Kasparov's loss to Deep Blue inspired the creation of the game Arimaa.[117]

Deep Junior, 2003

Kasparov wore 3D glasses in his match against the program X3D Fritz.

In January 2003, he engaged in a six-game classical time control match with a $1 million prize fund which was billed as the FIDE "Man vs. Machine" World Championship, against Deep Junior.[118] The engine evaluated three million positions per second.[119] After one win each and three draws, it was all up to the final game. After reaching a decent position Kasparov offered a draw, which was soon accepted by the Deep Junior team. Asked why he offered the draw, Kasparov said he feared making a blunder.[120] Originally planned as an annual event, the match was not repeated.

Deep Junior was the first machine to beat Kasparov with black and at a standard time control.[121]

X3D Fritz, 2003

In November 2003, he engaged in a four-game match against the computer program X3D Fritz, using a virtual board, 3D glasses and a speech recognition system. After two draws and one win apiece, the X3D Man–Machine match ended in a draw. Kasparov received $175,000 for the result and took home the golden trophy. Kasparov continued to criticize the blunder in the second game that cost him a crucial point. He felt that he had outplayed the machine overall and played well. "I only made one mistake but unfortunately that one mistake lost the game."[122]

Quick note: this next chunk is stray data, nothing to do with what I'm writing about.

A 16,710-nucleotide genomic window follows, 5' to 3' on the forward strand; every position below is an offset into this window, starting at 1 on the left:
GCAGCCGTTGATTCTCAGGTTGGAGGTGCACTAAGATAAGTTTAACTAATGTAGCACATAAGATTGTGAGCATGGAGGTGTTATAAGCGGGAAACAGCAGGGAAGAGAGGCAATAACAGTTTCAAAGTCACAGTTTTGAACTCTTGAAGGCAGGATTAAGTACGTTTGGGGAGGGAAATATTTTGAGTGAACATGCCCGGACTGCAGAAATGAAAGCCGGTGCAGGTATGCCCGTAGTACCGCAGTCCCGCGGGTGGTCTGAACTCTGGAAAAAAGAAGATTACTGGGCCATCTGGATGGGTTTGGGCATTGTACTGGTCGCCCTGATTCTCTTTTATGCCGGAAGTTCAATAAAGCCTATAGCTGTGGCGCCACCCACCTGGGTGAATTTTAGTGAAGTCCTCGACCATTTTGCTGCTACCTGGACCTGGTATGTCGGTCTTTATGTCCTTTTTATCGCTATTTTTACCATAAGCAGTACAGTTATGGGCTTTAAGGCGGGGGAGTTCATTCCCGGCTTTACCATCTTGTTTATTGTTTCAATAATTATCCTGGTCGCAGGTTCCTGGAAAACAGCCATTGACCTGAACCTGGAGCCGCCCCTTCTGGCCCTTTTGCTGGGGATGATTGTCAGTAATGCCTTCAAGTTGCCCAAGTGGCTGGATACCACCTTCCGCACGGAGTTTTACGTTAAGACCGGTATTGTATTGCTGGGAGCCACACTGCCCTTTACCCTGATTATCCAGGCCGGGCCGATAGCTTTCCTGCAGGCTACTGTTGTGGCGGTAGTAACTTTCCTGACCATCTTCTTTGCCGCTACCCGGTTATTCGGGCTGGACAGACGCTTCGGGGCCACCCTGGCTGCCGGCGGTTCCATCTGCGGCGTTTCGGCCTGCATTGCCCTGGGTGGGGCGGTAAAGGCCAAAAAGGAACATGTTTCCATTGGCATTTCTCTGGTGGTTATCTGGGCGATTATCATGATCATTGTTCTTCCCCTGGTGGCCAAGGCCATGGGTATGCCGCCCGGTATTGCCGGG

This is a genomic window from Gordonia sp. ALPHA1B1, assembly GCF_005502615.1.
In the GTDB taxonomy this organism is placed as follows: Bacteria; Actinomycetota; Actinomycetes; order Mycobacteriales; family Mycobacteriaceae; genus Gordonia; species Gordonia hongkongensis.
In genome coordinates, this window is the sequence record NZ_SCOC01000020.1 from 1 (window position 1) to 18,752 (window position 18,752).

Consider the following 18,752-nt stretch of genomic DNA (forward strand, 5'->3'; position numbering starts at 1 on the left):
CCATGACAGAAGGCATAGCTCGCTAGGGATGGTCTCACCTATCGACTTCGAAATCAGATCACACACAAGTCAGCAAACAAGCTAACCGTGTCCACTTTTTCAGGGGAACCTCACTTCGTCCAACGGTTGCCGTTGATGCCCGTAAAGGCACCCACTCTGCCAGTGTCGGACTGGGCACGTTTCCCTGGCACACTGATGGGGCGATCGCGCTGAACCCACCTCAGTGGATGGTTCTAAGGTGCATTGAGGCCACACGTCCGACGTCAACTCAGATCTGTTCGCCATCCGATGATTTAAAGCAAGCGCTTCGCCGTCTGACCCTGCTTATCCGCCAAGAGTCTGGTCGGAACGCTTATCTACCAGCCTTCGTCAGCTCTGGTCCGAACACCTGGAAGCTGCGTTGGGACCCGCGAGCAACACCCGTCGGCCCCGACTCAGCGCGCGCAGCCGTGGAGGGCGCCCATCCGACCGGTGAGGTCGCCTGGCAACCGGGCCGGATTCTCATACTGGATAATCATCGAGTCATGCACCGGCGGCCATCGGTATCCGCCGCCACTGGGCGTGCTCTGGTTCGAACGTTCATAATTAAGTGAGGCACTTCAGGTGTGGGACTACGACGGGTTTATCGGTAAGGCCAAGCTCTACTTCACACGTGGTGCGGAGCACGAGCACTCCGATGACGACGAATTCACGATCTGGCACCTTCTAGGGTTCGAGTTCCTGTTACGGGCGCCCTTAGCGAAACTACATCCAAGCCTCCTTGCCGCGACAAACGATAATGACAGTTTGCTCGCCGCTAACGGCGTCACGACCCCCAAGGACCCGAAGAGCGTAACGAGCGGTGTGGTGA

• Kasparov Teaches Chess (1984–85, Sport in the USSR Magazine; 1986, First Collier Books)
  • The Test of Time (Russian Chess) (1986, Pergamon Pr)
  • World Chess Championship Match: Moscow, 1985 (1986, Everyman Chess)
  • Child of Change: An Autobiography (1987, Hutchinson)
  • London–Leningrad Championship Games (1987, Everyman Chess)
  • Unlimited Challenge (1990, Grove Pr)
  • The Sicilian Scheveningen (1991, B.T. Batsford Ltd)
  • The Queen's Indian Defence: Kasparov System (1991, B.T. Batsford Ltd)
  • Kasparov Versus Karpov, 1990 (1991, Everyman Chess)
  • Kasparov on the King's Indian (1993, B.T. Batsford Ltd)
  • Garry Kasparov's Chess Challenge (1996, Everyman Chess)
  • Lessons in Chess (1997, Everyman Chess)
  • Kasparov Against the World: The Story of the Greatest Online Challenge (2000, Kasparov Chess Online)
  • My Great Predecessors Part I (2003, Everyman Chess)
  • My Great Predecessors Part II (2003, Everyman Chess)
  • Checkmate!: My First Chess Book (2004, Everyman Mindsports)
  • My Great Predecessors Part III (2004, Everyman Chess)
  • My Great Predecessors Part IV (2004, Everyman Chess)
  • My Great Predecessors Part V (2006, Everyman Chess)
  • How Life Imitates Chess (2007, William Heinemann Ltd.)
  • Garry Kasparov on Modern Chess, Part I: Revolution in the 70s (2007, Everyman Chess)
  • Garry Kasparov on Modern Chess, Part II: Kasparov vs Karpov 1975–1985 (2008, Everyman Chess)
  • Garry Kasparov on Modern Chess, Part III: Kasparov vs Karpov 1986–1987 (2009, Everyman Chess)
  • Garry Kasparov on Modern Chess, Part IV: Kasparov vs Karpov 1988–2009 (2010, Everyman Chess)
  • Garry Kasparov on Garry Kasparov, part I (2011, Everyman Chess)
  • Garry Kasparov on Garry Kasparov, part II (2013, Everyman Chess)
  • Garry Kasparov on Garry Kasparov, part III (2014, Everyman Chess)
  • The Blueprint: Reviving Innovation, Rediscovering Risk, and Rescuing the Free Market (2013, W. W. Norton & Co)
  • Winter Is Coming: Why Vladimir Putin and the Enemies of the Free World Must Be Stopped (2015, Public Affairs)

See also


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  4. Ruslan Ponomariov won the disputed FIDE title, at the age of 18, when the world title was split